Oooooooooooookaaaaaay, that was interesting. It was time for
I remember the good ol' days one year in my youth where I'd wake up and have a scotch and soda and then show up for work at 11 p.m. to spend all night cleaning up after births and dead bodies and stuff. I remember craving rum and coke every morning for three months when I detoxed cold turkey into a completely different lifestyle. I remember the day it hit me I was an alcoholic after I fell off the wagon, and I remember at how shocked I felt at how easily I got away with it, and I remember how sad I felt that not one friend or family member approached me about what was happening to me. It was like I had become invisible.
So you all know how glitchy I get, right? I'm sitting in an insurance office at 9:30 a.m. enveloped in whiskey fumes while this guy leaning over the desk is showing me lists and stats and stuffs, and as difficult a time I was having, it dawned on me he was barely holding it together and that if I wanted to get a good deal, it was up to me to figure out what the heck was going on between three different formulary manuals. And while I was oh so slowly connecting the little dots I needed in my own head, I was watching his head trying to gracefully hide the stumbling around he was doing himself, thinking all he had to do was get me to sign something and dang if I wasn't asking some very interesting questions about one particular med that I have to have every day and how my cost would be affected, because we're talking a possible difference of several hundred dollars over the next year.
It's been a really long time since me and scotch were breakfast buddies, but I remember toward the end how much energy I had to put into passing, and still a coworker here or there would wink at me. This guy was beyond that. On top of the excessive paper rustling and me having to remind him a couple of times with my own glitchy brain where we were with my questions, it got a little bizarre watching him abruptly toss my papers onto the floor as trash and then roll over them in his big chair. I've been in a few nice offices for different things, never saw that happen before.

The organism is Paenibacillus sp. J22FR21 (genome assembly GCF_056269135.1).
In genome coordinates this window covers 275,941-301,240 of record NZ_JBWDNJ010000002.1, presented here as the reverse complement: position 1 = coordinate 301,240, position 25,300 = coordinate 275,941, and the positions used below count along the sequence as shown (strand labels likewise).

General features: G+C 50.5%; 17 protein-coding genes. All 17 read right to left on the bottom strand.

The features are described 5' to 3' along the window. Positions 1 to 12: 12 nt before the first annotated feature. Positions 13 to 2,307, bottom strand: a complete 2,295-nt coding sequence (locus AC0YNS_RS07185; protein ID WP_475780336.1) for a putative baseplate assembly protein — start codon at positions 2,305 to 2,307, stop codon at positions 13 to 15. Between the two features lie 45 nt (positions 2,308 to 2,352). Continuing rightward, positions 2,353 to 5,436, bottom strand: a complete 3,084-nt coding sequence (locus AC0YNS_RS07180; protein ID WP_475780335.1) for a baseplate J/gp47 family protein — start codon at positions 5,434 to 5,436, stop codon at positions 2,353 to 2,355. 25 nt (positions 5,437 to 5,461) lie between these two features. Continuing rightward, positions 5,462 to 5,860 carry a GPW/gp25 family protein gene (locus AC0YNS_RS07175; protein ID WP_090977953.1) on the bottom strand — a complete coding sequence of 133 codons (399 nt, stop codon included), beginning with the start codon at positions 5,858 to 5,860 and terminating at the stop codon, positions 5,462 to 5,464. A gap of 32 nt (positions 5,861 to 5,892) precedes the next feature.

So while I was holding my own head together, I was watching his fall apart, and I couldn't help wondering if he'd already lost his family or maybe something bad happened, or maybe this just built up over time until he could barely hold his life together and this office had given him a sympathy job, because I've been with them several years and today was the first time I saw him.
After I signed and walked back out the door into the beautiful sunshine, I had a truly lovely drive home appreciating how completely undrunk and virtually unmedicated I am nowadays. I can't even imagine having to deal with alcoholism in midlife, it was hellish enough as a young mother.
The reason I'm writing this is because I haven't had the fresh smell of whiskey on someone's breath bring back so many memories like his did today. After I cleaned up blood and contagion all night long, I would step out into the morning sunshine and go home to a bottle, and for a very long time in my life I really missed that bottle. It was months after going sober before I stopped smelling it in my memory and craving it above everything else in my life.
It smelled disturbingly good on his breath today.
It's been over 20 years now.
What I wanted to say to this guy- Hi, I'm an alcoholic. And I know you are, too. And I hope your life gets better and your sadness gets better, but I also know from experience that it can't while you have that bottle. So I hope you don't have to fall down first to let go of it. Because falling down sucks. I was one of those who had to fall down, so I know. I also know some people don't get back up, because it's really hard to do that. Some of the bravest people I know are alcoholics, and I really hope you become one of the brave ones who lets go of the bottle in time for your life to get better before it's so bad that the bottle is the only thing you have left. And then I would have liked to give him a hug, but it would've been really weird.
Anyway, I basically got my monthly premium cut in half without losing any benefits because I refused to go with the big Humana/Walmart plan being assumed on me by a guy with whiskey on his breath. Humana might be a godsend for some people, but it would've been a nightmare for moi since my health care keeps revolving around emergency allergy response. Epipens are mind blowingly expensive.